So how can SSRIs be effective in treating SAD, if high serotonin levels are possible risk factors for SAD onset?

Tomas Furmark, who worked alongside Frick on the study, reports that “SSRIs are effective for anxiety disorders, including social anxiety disorder. However, the exact mechanism whereby SSRIs exert their anxiety reducing effects is still not known” [8].

The take home message here is that the brain is complex beyond belief.

When talking about how brain activity is influenced by psychopharmacological agents, there is a process known as a “cascade”, in which one event that takes place leads to a divergent domino effect of other brain events. Maybe SSRIs could be effective in such a way that serotonin interacts with other brain molecules in other regions of the brain previously not thought to be involved in influencing anxiety. Either way, it should be noted that these findings that suggest SAD corresponds with an overactive serotonin system, come from one single study. There have been countless other studies supporting the clinical efficacy of SSRIs when used to treat social anxiety disorder, and so these more recent findings should be taken with a grain of salt.

Further investigation delving into the role of serotonin on the brain’s functioning, and thus, the manifestation of abnormal behaviours and feelings, needs to be conducted. Is serotonin really just a “happiness molecule”? The chemicals in the human brain may be more complex than we thought, which is important to consider when treating mental illnesses that affect a person’s day-to-day functioning.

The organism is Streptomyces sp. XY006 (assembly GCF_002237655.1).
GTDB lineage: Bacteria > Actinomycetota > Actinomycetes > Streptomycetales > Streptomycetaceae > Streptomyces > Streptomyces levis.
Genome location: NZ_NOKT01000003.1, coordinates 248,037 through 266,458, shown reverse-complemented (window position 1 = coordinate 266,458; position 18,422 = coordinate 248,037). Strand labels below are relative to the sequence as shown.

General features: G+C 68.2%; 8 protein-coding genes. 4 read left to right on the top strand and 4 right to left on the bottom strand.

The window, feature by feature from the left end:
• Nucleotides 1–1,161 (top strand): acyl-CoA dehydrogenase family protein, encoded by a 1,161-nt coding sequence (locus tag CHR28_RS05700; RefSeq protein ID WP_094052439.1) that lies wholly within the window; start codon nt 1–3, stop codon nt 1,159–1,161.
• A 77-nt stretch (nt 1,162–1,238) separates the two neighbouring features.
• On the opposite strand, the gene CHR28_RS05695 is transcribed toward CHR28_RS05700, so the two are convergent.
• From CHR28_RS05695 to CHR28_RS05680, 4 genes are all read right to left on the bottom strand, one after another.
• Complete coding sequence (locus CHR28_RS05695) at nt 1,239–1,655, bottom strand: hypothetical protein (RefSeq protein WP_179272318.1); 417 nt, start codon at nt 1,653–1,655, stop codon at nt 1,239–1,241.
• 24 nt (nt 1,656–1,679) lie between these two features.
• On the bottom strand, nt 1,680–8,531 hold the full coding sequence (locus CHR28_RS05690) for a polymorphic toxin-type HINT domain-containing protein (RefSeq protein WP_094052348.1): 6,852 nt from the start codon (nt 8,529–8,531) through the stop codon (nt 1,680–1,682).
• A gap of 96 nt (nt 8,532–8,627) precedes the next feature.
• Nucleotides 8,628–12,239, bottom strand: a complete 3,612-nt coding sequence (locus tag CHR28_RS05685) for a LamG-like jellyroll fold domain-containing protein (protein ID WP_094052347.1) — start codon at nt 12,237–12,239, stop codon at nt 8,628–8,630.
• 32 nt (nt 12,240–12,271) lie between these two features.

By: Christina Gizzo

Edited by: Veerpal Bambrah

Image by: Alexa Battler




[1] WebMD. (2015). Anxiety and Panic Disorders Guide. Retrieved from:


[2] Canadian Mental Health Association. (2013). Social Anxiety Disorder. Retrieved from:


[3] WebMD. (2015). Anxiety and Panic Disorders Related Topics. Retrieved from:


[4] WebMD. (2015). Depression Health Center. Retrieved from:


[5] Mercola.com. (2015). Social Anxiety Disorder Linked to High Serotonin Levels, Throwing Treatment with SSRIs into Serious Question. Retrieved from:


[6] Mayoclinic. (2015). SSRIs. Retrieved from:


[7] Frick, A., Åhs, F., Engman, J., Jonasson, M., Alaie, I., Björkstrand, J., … Furmark, T. (2015) Serotonin Synthesis and Reuptake in Social Anxiety Disorder: A Positron Emission Tomography Study. JAMA Psychiatry, 72(8), 794-802.   

[8] Forbes. (2015). Pharma & Healthcare. Retrieved from:


[9] van der Linden, G. J., Stein, D. J., van Balkom, A. J. (2000) The efficacy of the selective serotonin reuptake inhibitors for social anxiety disorder (social phobia): a meta-analysis of randomized controlled trials. Int Clin Psychopharmacol., 15(2), 15-23.

[10] Mayo-Wilson, E., Dias, S., Mavranezouli, I., Kew, K., Clark, D. M., Ades, A. E., Pilling, S. (2014) Psychological and pharmacological interventions for social anxiety disorder in adults: a systematic review and network meta-analysis. The Lancet Psychiatry, 1(5), 368-376.